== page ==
There are two main goals of this essay. The first is to determine whether the song “John Jacob Jingleheimer Schmidt” is based on the life of a real person. The second is to determine (regardless of Schmidt’s existence) the origin of the song. The two inquiries could have been intertwined. An answer to the first inquiry may have lead conveniently to the answer to the second. As it turns out, this would not be the case. But don’t just take my word for it – check out my math. Let us address the first question: is John Jacob Jingleheimer Schmidt a real person?
John Jacob Jingleheimer Schmidt is not a real person
Tracking this down would take some modern-day sleuthing. According to Yahoo People Search there are no Jingleheimers living in the United States. It appears, however, that if there once was a John Jacob Jingleheimer Schmidt, all record of his noble heritage has been lost to the ages, to the sands of time. Consequently, we can say with a good deal of certainty that John Jacob Jingleheimer Schmidt is a fictional person. This is bolstered by the fact that the earliest accounts of the song (E. O. Harbin’s Parodology, Nashville: Cokesbury Press, 1927) do not refer to John Jacob Jingleheimer Schmidt at all, but rather refer to John Jacob Guggenheimer Schmidt.  That’s right, I’ve had a wildcard up my sleeve all along.
John Jacob Guggenheimer Schmidt may be a real person
Of the 61 people with the last name Guggenheimer, six of them have names that start with “J”. Right away, the two Jennifer Guggenheimers from Wisconsin can be ruled out. So can Julia Guggenheimer from Connecticut. That leaves two “J” Guggenheimers from the Midwest and one John Guggenheimer from Wilmington, North Carolina. Upon further investigation, John Guggenheimer is a financial advisor with the middle name Capron. No information was found about the Midwestern Guggenheimers. Therefore, it is entirely possible, although somewhat unlikely, that one (or both) of them are John Jacob Guggenheimers. Even so, there is no evidence to support that either is a Schmidt.
But what of the song’s origin, the aforementioned second goal of this piece? It seems that finding the real Schmidt would not help solve the mystery in the convenient way I had hoped when we started on this expedition – hat in hand as the banker come west. Remember, the 1927 citation is the earliest record of the song but it is not necessarily its origin.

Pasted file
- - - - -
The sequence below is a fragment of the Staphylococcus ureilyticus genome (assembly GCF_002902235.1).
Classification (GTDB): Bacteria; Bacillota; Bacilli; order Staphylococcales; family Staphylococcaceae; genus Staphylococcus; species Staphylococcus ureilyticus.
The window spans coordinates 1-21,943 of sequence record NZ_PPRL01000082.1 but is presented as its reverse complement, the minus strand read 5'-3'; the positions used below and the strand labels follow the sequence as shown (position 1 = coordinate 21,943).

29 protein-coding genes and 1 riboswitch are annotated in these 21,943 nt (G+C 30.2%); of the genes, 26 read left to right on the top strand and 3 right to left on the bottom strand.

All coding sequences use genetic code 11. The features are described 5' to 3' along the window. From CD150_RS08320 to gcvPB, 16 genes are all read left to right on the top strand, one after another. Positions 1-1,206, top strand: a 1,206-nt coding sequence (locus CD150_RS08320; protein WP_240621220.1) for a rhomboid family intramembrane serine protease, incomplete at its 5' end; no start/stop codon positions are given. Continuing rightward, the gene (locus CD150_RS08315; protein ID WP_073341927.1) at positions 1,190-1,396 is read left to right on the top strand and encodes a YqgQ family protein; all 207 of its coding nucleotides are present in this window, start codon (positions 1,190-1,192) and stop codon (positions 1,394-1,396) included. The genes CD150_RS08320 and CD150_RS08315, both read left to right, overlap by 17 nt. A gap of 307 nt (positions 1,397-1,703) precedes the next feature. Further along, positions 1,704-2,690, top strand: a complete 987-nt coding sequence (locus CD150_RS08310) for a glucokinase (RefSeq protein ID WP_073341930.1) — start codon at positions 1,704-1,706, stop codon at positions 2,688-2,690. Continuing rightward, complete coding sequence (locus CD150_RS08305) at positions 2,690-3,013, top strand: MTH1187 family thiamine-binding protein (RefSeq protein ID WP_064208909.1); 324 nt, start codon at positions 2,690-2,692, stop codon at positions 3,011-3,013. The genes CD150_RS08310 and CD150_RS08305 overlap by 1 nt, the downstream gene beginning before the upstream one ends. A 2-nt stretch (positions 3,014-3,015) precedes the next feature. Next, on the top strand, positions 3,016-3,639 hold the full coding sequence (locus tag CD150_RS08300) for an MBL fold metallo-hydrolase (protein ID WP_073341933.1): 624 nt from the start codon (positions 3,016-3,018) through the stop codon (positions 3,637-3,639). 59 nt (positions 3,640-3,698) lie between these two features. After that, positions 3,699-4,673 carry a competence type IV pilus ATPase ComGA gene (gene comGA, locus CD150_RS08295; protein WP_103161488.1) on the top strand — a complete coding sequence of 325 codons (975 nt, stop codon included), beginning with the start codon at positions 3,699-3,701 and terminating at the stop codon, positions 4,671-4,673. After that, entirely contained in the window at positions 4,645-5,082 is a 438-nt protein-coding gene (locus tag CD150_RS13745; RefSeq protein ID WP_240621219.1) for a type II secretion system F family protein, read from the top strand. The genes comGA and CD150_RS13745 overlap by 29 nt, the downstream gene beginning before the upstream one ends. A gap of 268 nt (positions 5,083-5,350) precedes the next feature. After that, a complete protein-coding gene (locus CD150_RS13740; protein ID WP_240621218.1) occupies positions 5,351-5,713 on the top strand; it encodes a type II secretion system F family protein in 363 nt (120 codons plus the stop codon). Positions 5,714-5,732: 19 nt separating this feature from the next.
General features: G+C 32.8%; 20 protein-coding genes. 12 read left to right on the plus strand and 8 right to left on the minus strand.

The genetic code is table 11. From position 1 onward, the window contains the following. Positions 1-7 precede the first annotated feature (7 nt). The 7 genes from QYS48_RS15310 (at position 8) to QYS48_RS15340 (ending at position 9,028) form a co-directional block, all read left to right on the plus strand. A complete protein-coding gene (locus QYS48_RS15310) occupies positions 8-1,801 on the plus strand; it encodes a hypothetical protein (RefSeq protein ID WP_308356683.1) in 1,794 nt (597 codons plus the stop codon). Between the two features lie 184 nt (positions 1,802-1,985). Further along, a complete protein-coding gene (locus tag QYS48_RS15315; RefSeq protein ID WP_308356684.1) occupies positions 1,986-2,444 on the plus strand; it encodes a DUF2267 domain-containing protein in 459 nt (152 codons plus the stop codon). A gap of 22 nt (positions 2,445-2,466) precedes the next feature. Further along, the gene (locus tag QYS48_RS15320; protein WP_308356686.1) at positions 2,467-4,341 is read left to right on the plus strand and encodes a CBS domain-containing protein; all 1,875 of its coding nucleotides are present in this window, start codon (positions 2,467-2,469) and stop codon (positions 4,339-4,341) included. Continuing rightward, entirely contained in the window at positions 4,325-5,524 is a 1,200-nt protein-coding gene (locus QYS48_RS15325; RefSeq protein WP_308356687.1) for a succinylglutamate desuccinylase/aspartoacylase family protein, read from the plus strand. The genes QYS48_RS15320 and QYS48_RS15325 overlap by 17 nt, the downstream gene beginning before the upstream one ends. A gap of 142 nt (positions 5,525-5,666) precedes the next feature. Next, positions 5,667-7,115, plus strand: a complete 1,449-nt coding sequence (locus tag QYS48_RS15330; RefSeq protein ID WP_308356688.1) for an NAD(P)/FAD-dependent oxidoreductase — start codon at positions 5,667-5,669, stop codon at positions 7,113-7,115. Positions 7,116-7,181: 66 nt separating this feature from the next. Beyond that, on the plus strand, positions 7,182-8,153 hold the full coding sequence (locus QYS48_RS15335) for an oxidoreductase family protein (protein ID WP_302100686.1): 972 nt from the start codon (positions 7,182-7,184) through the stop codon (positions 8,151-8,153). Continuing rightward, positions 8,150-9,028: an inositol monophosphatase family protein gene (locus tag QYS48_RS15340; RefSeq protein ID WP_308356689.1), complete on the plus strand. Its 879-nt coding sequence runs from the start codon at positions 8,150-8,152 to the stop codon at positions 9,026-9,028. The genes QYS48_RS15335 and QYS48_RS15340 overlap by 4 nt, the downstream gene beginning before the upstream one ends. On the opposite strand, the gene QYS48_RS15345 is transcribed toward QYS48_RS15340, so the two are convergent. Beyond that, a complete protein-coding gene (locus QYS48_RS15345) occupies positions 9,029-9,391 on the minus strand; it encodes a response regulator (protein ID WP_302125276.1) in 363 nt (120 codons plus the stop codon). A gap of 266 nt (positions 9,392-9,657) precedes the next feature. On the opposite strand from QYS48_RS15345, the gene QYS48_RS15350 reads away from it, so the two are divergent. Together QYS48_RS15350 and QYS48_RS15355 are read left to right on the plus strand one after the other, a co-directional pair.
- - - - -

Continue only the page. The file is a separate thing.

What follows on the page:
A philosophical discussion of origins might be fruitful before we go farther: namely, an exposition of The Law of Superlatives. It applies here in a corollary sense. The Law of Superlatives says that for everything for which there can be a superlative, a superlative exists.  Note, not only can the superlative exist: the superlative must exist. Granted, there is not much of a superlative here since at issue is the origin of a song; it is not the loudest song ever sung nor the longest song ever. I said it applied in a correlary sense – the general theme still applies. Songs aren’t plucked from the ether like grapes from a vine. Someone at some point had to create a song. The key is just tracing it back to its source. Even though the track may be covered and obscured with weeds, somewhere under the dandelions and ferns a track once existed. And our job, good friends, is to follow that track back to its source.
Thus, it is high time to propose a theory. My hypothesis: The origin of JJJS springs from immigrant-inspired vaudeville from the late nineteenth-century. Temporally, this seems to fit. If the earliest recorded instance of the song is 1927, and if its origin was at the latest 1900, that provides at very least 20-plus years for its percolation through the public consciousness into print form. According to Holger Kersten, in Using the Immigrant’s Voice: Humor and Pathos in Nineteenth Century “Dutch” Dialect Texts, “[p]eople delighted in language for its own sake… [t]hey enjoyed new coinages, comic shouts and mock pompous words. In a way, it looked like the growing nation was surveying its linguistic diversity.”  In this way – surveying its linguistic diversity and taking from the influx of German language forms brought to this country by German immigrants – it seems entirely plausible that humor lampooning this new linguistic incorporation birthed a song featuring a mock pompous appellation of clearly foreign origin.